Build up a catalogue and reputation then…
Summary at the end
How to approach a poetry publisher by Neil Astley (Bloodaxe poetry publisher) at the Guardian
- Don’t submit to publishers unless you’ve read their books, or to magazines unless you’re familiar with the kind of work they publish.
- And Publish a poetry Pamphlet.
- While you should only submit your book to one publisher at a time, it is acceptable to send a small sample (half a dozen of your best poems) to several publishers with a letter asking if they’d like to see the full manuscript.
- don’t expect to make much money from it.
And a slightly different slant from Roddy Lumsden (poet) from The Artists And Writers Yearbook.
- Many writers, with hindsight, feel their first books lack cohesion.
- A few hundred poetry collections by individual writers are published most years. Most – admirable though they may be – are small-scale, from local presses, in pamphlet form, in small print runs. The better-known independent poetry presses (Anvil, Bloodaxe, Carcanet, Salt, Seren and others) publish over 150 books between them, while the few commercial presses (Cape, Chatto, Picador, Faber) venture around 50 between them.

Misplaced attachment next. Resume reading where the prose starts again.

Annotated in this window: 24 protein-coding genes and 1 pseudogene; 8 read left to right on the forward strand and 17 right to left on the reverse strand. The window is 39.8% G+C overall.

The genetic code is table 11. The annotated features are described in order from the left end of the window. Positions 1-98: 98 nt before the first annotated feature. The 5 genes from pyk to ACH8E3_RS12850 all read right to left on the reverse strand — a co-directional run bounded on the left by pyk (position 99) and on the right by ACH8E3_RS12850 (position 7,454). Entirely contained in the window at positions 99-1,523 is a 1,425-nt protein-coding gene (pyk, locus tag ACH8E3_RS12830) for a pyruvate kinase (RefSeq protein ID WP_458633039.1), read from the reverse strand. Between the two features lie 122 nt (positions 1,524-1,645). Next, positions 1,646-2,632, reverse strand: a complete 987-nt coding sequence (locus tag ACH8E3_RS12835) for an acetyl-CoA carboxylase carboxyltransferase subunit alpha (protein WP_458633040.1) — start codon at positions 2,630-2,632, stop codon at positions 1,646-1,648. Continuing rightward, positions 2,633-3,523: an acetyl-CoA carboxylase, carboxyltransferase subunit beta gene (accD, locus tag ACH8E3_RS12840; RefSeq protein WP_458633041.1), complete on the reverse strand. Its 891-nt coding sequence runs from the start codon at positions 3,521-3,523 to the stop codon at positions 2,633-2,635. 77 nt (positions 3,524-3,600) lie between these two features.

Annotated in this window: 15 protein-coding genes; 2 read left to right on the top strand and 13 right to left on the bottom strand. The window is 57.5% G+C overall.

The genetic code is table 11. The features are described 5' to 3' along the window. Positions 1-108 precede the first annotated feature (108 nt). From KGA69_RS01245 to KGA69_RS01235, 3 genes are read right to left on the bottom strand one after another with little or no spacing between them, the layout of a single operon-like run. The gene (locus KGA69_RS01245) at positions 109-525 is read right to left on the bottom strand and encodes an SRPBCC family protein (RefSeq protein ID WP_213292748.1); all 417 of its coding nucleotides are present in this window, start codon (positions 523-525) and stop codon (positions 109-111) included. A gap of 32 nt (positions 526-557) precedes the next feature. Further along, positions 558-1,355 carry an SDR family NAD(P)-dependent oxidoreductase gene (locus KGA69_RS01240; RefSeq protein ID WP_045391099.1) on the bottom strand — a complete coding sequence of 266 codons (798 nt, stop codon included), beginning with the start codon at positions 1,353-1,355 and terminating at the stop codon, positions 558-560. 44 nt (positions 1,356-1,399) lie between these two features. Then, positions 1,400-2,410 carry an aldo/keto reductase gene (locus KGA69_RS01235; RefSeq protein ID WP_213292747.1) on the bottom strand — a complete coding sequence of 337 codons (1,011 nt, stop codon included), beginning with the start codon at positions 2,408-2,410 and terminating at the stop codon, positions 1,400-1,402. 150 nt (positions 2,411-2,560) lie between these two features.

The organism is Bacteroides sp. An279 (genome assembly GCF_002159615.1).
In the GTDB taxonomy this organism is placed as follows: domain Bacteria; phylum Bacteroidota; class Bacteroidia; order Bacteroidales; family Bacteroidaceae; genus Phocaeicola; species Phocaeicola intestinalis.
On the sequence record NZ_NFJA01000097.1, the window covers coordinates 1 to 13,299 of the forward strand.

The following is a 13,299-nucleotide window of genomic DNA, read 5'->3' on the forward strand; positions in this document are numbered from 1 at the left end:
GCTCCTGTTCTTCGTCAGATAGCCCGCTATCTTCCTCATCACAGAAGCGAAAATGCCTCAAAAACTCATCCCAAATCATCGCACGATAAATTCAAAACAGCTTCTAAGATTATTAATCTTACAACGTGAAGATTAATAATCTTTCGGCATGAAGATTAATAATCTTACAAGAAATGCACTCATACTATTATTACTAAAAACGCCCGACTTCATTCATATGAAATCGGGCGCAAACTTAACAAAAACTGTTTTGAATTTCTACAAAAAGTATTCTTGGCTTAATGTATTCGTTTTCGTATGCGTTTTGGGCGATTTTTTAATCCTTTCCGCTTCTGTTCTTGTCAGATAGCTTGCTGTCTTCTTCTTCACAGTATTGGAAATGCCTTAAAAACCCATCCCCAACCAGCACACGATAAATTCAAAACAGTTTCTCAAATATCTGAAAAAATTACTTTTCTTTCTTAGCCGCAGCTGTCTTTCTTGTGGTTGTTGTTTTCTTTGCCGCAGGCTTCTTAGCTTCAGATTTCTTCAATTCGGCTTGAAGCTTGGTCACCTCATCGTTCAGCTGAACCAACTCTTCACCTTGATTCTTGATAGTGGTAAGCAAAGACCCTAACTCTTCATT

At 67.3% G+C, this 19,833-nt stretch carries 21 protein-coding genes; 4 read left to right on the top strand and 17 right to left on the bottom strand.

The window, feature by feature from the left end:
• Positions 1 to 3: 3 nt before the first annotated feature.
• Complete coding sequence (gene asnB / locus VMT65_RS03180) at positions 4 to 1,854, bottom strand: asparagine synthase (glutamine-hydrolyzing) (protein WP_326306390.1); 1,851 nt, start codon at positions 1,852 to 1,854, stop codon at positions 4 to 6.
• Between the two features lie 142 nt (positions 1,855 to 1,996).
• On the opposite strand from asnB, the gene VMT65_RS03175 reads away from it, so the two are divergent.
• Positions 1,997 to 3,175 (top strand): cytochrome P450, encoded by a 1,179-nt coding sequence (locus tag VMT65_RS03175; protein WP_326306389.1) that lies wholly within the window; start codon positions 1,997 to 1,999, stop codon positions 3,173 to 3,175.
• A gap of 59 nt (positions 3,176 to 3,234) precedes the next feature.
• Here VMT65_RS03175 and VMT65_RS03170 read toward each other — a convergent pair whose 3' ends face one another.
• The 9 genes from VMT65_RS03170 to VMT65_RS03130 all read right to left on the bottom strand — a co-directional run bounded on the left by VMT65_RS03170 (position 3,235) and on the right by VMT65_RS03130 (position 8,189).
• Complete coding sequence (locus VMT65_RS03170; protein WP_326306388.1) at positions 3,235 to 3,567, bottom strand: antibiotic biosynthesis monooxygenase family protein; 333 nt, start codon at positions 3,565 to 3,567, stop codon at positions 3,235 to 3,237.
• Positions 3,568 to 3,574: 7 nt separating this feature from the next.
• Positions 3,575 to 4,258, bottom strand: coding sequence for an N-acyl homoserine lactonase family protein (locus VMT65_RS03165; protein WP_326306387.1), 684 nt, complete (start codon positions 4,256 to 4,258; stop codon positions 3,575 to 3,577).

- The work I read was generally impressive, carefully assembled by capable writers and much of it as good as work I’d recently seen in book form. … after a while, I found myself growing impatient with poems which were well written but overfamiliar in style and subject matter.
- Write some really good poems
- Workshop them with poets who’s opinions you respect
- Read contemporary poetry and buy magazines and collections
- Go to Poetry Readings and events
- Submit to smaller magazines, paper and online
- Read your poems at open mics and events
- Submit to larger, more well known magazines
- Publish a poetry pamphlet
- Win some competitions and awards
- Submit 6 poems to the publishers with whose work you are familiar
- Don’t give up the day job